It didn't take long for the Continental Congress to recognize the glorious victory in Yorktown, and on October 29, 1781, they passed a resolution for a monument.
"That the United States in Congress assembled, will cause to be erected at york, in Virginia, a marble column, adorned with emblems of the alliance between the United States and his Most Christian Majesty; and inscribed with a succinct narrative of the surrender of earl Cornwallis to his excellency General Washington, Commander in Chief of the combined forces of America and France; to his excellency the Count de Rochambeau, commanding the Auxilliary troops of his most Christian Majesty in America, and his excellency the Count de Grasse, commanding in chief the naval army of France in the Chesapeake."
However, in a typical political fashion, the monument wasn't started until 100 years later when the Order of the Ancient Free and Accepted Masons laid the cornerstone on October 18, 1881.
There's a lot to see at the Yorktown Battlefield, part of the Colonial National Historic Park. Like the Dudley Digges home built around 1760. It was heavily damaged during the Battle but restored in 1960. Today it is used as an office for park employees. Digges's first wife Martha died giving birth to a child here. No wonder it's said she still haunts the house.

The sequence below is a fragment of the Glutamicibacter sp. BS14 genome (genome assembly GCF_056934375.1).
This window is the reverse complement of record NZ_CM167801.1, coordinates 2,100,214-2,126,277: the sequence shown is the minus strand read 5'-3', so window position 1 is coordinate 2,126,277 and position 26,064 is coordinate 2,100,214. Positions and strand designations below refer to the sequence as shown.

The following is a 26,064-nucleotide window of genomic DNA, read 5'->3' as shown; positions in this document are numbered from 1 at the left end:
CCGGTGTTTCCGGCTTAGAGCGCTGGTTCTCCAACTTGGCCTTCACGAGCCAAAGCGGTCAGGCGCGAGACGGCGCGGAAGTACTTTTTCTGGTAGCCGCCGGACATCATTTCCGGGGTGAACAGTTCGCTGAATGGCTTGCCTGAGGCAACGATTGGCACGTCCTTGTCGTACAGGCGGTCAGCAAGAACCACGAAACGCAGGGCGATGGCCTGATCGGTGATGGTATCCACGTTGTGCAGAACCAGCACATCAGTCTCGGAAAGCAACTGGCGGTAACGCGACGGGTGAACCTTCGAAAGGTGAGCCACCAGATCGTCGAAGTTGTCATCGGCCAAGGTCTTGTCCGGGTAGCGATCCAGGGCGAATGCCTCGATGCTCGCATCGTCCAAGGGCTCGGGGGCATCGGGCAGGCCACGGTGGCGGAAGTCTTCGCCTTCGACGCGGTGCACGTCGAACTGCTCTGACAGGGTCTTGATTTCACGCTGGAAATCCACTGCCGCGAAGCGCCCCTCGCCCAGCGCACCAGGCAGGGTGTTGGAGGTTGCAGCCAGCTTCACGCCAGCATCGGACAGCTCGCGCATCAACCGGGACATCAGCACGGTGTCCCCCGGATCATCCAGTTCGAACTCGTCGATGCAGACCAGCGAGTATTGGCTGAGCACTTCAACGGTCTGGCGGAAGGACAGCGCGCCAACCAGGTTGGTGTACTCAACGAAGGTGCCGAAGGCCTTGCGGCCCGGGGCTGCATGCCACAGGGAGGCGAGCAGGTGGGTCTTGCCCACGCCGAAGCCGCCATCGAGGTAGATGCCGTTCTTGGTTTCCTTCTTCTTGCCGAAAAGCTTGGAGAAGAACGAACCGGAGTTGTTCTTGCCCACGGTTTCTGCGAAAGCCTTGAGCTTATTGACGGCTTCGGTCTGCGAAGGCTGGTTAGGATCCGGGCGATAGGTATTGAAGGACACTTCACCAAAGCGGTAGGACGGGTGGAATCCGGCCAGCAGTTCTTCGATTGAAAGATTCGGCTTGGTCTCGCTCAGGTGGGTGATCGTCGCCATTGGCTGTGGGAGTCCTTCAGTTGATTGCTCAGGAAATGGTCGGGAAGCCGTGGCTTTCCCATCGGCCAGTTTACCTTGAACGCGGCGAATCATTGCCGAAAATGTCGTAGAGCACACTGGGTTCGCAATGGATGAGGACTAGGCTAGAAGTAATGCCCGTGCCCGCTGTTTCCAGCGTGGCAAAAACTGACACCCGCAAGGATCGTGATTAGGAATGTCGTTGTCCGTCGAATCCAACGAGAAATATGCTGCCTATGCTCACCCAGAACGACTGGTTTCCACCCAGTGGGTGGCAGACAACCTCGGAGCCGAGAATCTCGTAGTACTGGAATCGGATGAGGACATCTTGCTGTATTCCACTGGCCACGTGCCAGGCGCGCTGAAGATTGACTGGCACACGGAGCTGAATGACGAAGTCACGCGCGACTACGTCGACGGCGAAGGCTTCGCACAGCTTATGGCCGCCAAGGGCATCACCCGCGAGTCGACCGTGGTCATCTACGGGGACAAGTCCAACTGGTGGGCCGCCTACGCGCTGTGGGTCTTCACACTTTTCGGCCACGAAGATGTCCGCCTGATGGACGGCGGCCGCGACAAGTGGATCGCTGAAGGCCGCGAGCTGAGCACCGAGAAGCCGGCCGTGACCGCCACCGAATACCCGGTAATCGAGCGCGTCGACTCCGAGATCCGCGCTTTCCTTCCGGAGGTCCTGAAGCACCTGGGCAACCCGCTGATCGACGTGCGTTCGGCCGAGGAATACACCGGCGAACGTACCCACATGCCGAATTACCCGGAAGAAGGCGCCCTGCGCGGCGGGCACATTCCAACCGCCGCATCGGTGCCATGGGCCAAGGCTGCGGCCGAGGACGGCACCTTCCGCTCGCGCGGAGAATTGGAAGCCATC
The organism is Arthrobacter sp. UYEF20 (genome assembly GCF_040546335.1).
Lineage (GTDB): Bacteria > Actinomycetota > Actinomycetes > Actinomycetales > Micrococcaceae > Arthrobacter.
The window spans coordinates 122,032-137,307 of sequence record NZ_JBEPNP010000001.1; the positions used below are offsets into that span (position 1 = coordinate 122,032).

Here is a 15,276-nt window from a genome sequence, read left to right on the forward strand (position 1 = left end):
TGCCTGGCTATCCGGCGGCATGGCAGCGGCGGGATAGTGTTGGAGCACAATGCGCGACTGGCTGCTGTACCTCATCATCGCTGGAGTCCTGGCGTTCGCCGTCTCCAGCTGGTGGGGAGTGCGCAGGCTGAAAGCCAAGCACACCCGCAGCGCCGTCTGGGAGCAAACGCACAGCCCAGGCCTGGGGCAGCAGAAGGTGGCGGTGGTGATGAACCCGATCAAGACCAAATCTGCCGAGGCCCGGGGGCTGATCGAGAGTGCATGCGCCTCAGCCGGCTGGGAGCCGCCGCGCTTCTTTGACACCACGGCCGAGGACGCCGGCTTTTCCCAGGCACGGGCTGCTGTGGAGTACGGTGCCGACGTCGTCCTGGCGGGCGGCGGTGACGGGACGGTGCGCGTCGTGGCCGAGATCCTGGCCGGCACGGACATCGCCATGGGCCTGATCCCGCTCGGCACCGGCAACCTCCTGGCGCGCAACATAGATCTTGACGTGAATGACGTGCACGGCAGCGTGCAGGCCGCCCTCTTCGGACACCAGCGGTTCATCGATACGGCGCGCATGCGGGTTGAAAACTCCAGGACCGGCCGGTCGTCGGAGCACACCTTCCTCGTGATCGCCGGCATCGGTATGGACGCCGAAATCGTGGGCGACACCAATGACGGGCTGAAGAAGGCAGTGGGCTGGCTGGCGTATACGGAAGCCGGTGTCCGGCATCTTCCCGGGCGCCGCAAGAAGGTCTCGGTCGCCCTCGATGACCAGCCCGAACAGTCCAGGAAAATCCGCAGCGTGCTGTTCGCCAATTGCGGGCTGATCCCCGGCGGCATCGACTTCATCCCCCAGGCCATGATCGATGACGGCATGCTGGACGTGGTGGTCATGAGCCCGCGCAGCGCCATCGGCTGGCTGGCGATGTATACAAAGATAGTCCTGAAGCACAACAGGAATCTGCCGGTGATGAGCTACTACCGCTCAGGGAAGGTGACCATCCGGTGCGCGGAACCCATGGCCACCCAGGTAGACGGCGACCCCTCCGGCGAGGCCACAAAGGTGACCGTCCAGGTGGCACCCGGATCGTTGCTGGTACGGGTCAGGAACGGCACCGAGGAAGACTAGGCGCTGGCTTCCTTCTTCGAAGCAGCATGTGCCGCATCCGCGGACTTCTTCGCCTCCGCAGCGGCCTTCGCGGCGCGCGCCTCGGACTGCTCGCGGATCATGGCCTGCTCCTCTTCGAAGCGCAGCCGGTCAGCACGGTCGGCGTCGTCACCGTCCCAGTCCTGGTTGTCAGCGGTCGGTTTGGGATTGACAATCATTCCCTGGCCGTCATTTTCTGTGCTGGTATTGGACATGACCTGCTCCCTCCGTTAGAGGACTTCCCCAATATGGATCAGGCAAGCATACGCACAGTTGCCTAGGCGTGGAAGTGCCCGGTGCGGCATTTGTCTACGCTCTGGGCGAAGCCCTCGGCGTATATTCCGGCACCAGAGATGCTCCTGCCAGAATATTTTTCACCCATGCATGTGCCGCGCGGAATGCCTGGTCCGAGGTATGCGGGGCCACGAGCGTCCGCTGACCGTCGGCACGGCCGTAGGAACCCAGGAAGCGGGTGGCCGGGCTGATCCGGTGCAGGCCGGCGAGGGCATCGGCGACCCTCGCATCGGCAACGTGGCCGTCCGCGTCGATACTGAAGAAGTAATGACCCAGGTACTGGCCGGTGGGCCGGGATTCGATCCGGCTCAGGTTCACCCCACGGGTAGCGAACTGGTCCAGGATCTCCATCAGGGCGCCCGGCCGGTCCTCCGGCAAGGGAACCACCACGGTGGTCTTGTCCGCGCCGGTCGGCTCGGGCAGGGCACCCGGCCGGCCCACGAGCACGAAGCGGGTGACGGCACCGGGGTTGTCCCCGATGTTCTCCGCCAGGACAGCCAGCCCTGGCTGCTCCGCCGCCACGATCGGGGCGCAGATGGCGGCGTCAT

It was a beautiful October day for a stroll in Yorktown. The building on the left is the Sessions-Pope-Shield House built in 1691.
Yorktown also had involvement in the Civil War, as it was again the site of major siege operations during the Peninsula Campaign of 1862.
See more about Yorktown Battlefield via the National Park Service website here.
While making our adventure through Colonial National Historic Park, we stayed at the Colonial Pines Campground at Williamsburg Christian Retreat Center. This was a very nice RV Park and one we would recommend checking out. See their availability and information via their website here.
Cya on the Road,